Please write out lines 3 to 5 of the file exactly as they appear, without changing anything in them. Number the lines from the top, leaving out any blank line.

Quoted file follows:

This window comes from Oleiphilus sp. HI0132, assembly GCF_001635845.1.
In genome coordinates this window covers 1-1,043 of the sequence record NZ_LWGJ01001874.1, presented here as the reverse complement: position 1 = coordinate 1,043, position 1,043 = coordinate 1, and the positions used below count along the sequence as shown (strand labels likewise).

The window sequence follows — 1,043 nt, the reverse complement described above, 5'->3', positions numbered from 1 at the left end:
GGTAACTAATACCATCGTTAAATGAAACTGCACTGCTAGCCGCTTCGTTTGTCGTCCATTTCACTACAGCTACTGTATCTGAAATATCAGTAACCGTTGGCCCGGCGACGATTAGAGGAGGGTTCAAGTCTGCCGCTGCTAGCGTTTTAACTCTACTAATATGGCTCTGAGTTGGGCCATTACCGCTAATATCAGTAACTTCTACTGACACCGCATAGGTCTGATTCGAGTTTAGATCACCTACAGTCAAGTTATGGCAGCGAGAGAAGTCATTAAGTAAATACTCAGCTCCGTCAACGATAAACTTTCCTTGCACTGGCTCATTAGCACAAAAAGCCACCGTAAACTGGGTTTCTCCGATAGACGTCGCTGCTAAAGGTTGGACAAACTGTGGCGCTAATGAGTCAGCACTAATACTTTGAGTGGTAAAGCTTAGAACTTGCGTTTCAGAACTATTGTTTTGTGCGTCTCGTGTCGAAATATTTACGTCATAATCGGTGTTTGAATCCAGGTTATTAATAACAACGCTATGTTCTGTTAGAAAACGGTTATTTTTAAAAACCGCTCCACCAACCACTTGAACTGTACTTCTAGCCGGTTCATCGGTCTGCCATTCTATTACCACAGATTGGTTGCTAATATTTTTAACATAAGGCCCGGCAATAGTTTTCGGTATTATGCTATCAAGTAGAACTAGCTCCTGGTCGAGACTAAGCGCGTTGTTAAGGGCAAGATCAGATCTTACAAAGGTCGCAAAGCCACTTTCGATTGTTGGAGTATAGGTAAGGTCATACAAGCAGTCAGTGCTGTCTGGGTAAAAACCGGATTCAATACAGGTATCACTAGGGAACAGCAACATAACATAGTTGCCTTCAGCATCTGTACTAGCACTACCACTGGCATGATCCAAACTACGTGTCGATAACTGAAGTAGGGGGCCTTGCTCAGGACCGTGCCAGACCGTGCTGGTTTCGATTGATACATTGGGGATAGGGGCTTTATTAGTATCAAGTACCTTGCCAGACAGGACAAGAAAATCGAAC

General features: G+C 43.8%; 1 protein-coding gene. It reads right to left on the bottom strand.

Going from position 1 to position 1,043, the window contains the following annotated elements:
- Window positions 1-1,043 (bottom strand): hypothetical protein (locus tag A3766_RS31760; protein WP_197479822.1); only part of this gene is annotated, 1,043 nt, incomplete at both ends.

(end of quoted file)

The window sequence follows — 1,043 nt, the reverse complement described above, 5'->3', positions numbered from 1 at the left end:
GGTAACTAATACCATCGTTAAATGAAACTGCACTGCTAGCCGCTTCGTTTGTCGTCCATTTCACTACAGCTACTGTATCTGAAATATCAGTAACCGTTGGCCCGGCGACGATTAGAGGAGGGTTCAAGTCTGCCGCTGCTAGCGTTTTAACTCTACTAATATGGCTCTGAGTTGGGCCATTACCGCTAATATCAGTAACTTCTACTGACACCGCATAGGTCTGATTCGAGTTTAGATCACCTACAGTCAAGTTATGGCAGCGAGAGAAGTCATTAAGTAAATACTCAGCTCCGTCAACGATAAACTTTCCTTGCACTGGCTCATTAGCACAAAAAGCCACCGTAAACTGGGTTTCTCCGATAGACGTCGCTGCTAAAGGTTGGACAAACTGTGGCGCTAATGAGTCAGCACTAATACTTTGAGTGGTAAAGCTTAGAACTTGCGTTTCAGAACTATTGTTTTGTGCGTCTCGTGTCGAAATATTTACGTCATAATCGGTGTTTGAATCCAGGTTATTAATAACAACGCTATGTTCTGTTAGAAAACGGTTATTTTTAAAAACCGCTCCACCAACCACTTGAACTGTACTTCTAGCCGGTTCATCGGTCTGCCATTCTATTACCACAGATTGGTTGCTAATATTTTTAACATAAGGCCCGGCAATAGTTTTCGGTATTATGCTATCAAGTAGAACTAGCTCCTGGTCGAGACTAAGCGCGTTGTTAAGGGCAAGATCAGATCTTACAAAGGTCGCAAAGCCACTTTCGATTGTTGGAGTATAGGTAAGGTCATACAAGCAGTCAGTGCTGTCTGGGTAAAAACCGGATTCAATACAGGTATCACTAGGGAACAGCAACATAACATAGTTGCCTTCAGCATCTGTACTAGCACTACCACTGGCATGATCCAAACTACGTGTCGATAACTGAAGTAGGGGGCCTTGCTCAGGACCGTGCCAGACCGTGCTGGTTTCGATTGATACATTGGGGATAGGGGCTTTATTAGTATCAAGTACCTTGCCAGACAGGACAAGAAAATCGAAC

General features: G+C 43.8%; 1 protein-coding gene. It reads right to left on the bottom strand.